And so the faint glimmer of an idea for a miniature adobe house was born. I knew the final, finished form that my adobe house should have, but the creativity of my mind was no match for the clumsiness of my hands when I began to cut up pieces of wood and try to get them to stay together. The wood was too wobbly; the saw was too large; the nails were too long; the whole thing was too impossible. It was a great relief to just dry my tears and give up.
A number of years later, during one of our annual visits to Santa Fe and Albuquerque, trips that we took just to enjoy the northern New Mexico cuisine, I happened into a shop where there was a miniature adobe house for sale. It was made of wood, plastered over to resemble adobe; it had a price tag that was truly exorbitant, and it wasn't remotely like anything my mind had conjured up. It was just a wood house pretending to be adobe. I was discouraged beyond measure; if an obviously able carpenter had put together a wood structure that looked not at all the way an adobe house should look, then how would I ever, ever attain my dream of a miniature adobe house?
But then, sometime later, I was reading a copy of Miniatures Showcase - a magazine, needless to say, for those interested in miniatures. And there was an article with photographs depicting an adobe house that looked exactly like an adobe house. In miniature. Constructed not from wood, but from styrofoam. Styrofoam. The flash of a thousand sun-bright light bulbs exploded in my mind. Styrofoam! Yes! Of course, styrofoam. The stunning serendipity of that revelation still astounds me, the result of which follows in a four-part post. I hope you'll follow through to the end, which will, I promise, come much sooner than the three winters, beginning in January 1990, in which I labored happily to realize my adobe house dream.
I decided on a mid-19th century vintage for my adobe house, and the books pictured above proved to be my favorites for researching the history and the construction techniques of adobe houses - aside from my personal experience of living in one.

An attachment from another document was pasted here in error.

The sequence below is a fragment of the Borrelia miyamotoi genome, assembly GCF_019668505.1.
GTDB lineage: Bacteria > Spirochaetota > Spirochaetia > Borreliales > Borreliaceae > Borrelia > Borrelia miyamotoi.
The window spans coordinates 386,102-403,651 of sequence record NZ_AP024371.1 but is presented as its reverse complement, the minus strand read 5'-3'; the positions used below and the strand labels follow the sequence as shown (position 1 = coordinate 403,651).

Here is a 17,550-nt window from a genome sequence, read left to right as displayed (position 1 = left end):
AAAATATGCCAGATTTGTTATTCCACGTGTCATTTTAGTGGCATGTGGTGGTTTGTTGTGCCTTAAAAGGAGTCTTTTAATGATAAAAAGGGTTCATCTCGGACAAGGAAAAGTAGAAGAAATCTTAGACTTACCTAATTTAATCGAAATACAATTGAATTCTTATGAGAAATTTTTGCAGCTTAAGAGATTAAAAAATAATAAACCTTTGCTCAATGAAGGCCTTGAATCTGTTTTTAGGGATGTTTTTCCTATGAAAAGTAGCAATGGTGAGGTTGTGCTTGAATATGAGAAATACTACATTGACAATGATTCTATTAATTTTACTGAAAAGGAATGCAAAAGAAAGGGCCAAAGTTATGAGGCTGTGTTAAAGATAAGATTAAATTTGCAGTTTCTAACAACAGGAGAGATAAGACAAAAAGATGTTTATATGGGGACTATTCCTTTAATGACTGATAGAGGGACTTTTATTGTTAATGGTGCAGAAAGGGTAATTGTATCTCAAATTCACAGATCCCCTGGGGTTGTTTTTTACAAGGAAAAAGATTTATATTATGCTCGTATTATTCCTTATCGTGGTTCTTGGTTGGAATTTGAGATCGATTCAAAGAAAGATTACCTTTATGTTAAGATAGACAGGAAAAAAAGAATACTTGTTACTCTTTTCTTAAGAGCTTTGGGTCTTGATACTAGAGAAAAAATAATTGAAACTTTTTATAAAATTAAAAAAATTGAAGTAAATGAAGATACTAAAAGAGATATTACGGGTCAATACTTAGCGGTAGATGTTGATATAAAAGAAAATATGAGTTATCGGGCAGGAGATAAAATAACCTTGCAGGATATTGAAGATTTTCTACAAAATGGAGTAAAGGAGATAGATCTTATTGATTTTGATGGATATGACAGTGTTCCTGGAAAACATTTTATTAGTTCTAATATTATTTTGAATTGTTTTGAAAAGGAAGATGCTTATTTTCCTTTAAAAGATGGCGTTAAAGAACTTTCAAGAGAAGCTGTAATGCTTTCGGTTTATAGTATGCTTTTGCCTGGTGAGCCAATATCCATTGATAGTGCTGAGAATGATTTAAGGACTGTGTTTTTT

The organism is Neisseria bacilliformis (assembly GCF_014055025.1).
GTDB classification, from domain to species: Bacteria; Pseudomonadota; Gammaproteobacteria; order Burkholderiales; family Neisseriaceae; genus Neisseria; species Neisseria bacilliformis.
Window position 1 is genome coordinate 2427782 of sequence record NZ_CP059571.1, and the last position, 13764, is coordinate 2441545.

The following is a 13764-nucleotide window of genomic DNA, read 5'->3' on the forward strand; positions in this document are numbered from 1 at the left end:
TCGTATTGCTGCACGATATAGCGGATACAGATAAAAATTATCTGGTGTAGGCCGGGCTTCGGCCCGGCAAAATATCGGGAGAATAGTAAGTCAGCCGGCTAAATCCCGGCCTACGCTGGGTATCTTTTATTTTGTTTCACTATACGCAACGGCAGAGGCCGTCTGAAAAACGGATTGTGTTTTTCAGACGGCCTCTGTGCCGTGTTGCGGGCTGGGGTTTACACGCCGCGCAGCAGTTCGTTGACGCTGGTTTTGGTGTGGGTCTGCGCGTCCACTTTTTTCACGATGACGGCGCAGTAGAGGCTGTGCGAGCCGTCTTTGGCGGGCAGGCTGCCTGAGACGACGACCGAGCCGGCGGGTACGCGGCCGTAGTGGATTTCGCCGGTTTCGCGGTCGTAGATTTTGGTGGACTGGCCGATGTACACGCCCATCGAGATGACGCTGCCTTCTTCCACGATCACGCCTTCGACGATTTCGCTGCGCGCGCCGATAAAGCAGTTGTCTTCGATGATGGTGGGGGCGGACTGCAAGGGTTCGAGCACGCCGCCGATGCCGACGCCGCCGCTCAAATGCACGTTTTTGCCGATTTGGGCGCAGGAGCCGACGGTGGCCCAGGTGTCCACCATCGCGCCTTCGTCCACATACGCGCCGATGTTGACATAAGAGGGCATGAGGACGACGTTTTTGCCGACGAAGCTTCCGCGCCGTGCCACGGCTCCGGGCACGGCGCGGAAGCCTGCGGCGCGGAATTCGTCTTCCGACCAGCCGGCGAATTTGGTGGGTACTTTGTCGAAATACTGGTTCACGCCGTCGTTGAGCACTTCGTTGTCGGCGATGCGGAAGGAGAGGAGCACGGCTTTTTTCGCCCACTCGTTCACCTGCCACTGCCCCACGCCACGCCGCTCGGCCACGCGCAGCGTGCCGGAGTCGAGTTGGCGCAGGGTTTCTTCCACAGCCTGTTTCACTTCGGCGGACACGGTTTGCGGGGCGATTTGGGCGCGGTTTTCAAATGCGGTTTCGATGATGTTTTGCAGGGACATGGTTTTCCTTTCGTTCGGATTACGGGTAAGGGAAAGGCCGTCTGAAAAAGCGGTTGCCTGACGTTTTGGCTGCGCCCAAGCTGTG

I started with a 4' by 8' sheet of 1 1/2" thick styrofoam and cut the pieces with a long, serrated bread knife. The very rough plans for the house were drawn out on graph paper with many mathematical corrections. I will try to remember not to reiterate my shortcomings in the world of numbers; suffice it to say that I struggle. So, converting a line the thickness of pencil lead to the reality of 1 1/2" of styrofoam thickness for each wall was a challenge that I did not always meet with success.
The plywood base for the adobe house measures 48" wide by 28" deep by 3/4" thick. I drew the basic floor plan for the lower level on the plywood and hammered in nails from the bottom so that the styrofoam wall pieces could be slipped onto the sharp points. I did take the precaution of applying glue liberally to the protruding nails to provide additional stability to the styrofoam pieces.
The cut pieces of styrofoam for the walls have been mounted on the plywood base. All the upright pieces are connected by toothpicks and glue.
The kiva fireplace in the main room, left, has been built with a "banco" (bench) as an extension. I built a "shepherd's" fireplace in the kitchen on the right. The kitchen fireplace provided a shepherd with a warm bed on the shelf above the fire embers. The staircase that leads to the upper floor is completed.
I found a big piece of old barn wood on a friend's acreage and used it to trim the doors and windows of the adobe house. After many scrapes, scratches, and punctures on my hands, I learned to place small chunks of styrofoam over the exposed nails on the base board for my protection.
Pouring the mud for the adobe's earthen floor. Creating the floor was a nightmare of mishaps, mistakes, and miscalculations. I will share details of that unique experience in a later post.
The earthen floor is finished at last. I contrived a mixture of fine wood ash and a reddish stain to simulate the blood and ash finish that was often used to seal and polish an earthen floor. The window trim is also finished. Because of the scarcity of glass or metal, windows were small and could be protected by wood grills made from thin poles. I collected the sticks used for my window grills from Wilderness Park in Lincoln. (Am I a bit late in hoping that was a legal act?)
An exterior end view that shows the kitchen window and door and what will be the kitchen dooryard. The high doorsill was common in the early adobe houses.
More sticks from Wilderness Park were used for the latillas on the ceiling pieces. (Yikes! I had forgotten that I actually picked up so many sticks from the park.) The latillas, usually sapling trees, are used on adobe ceilings to provide additional support to the vigas.
Making hand-hewn vigas, or wood beams, for the ceiling. I hesitated to bring more of Wilderness Park home with me, so I purchased (legally) wooden dowels from the hobby store to use for all my vigas. After hand-hewing the dowels, I stained and "aged" them by rubbing with dirt and ashes.
The vigas have been glued to the latillas on the ceiling piece. I used Liquid Nails to glue all the wood pieces onto the styrofoam. The ceiling is ready to mount.
And…the ceiling is on! Note the stairwell opening at the back. The lower level staircase will open into this space, which will be the second floor bedroom.
I have placed styrofoam underneath the vigas so that the ends of the beams appear to protrude through the adobe walls. (Just like in real life!)
Next up: Adobe Dreams Part 2 - The second-storey construction phase, which will include the addition of duct tape and plaster to the usual sticks and stones and styrofoam.
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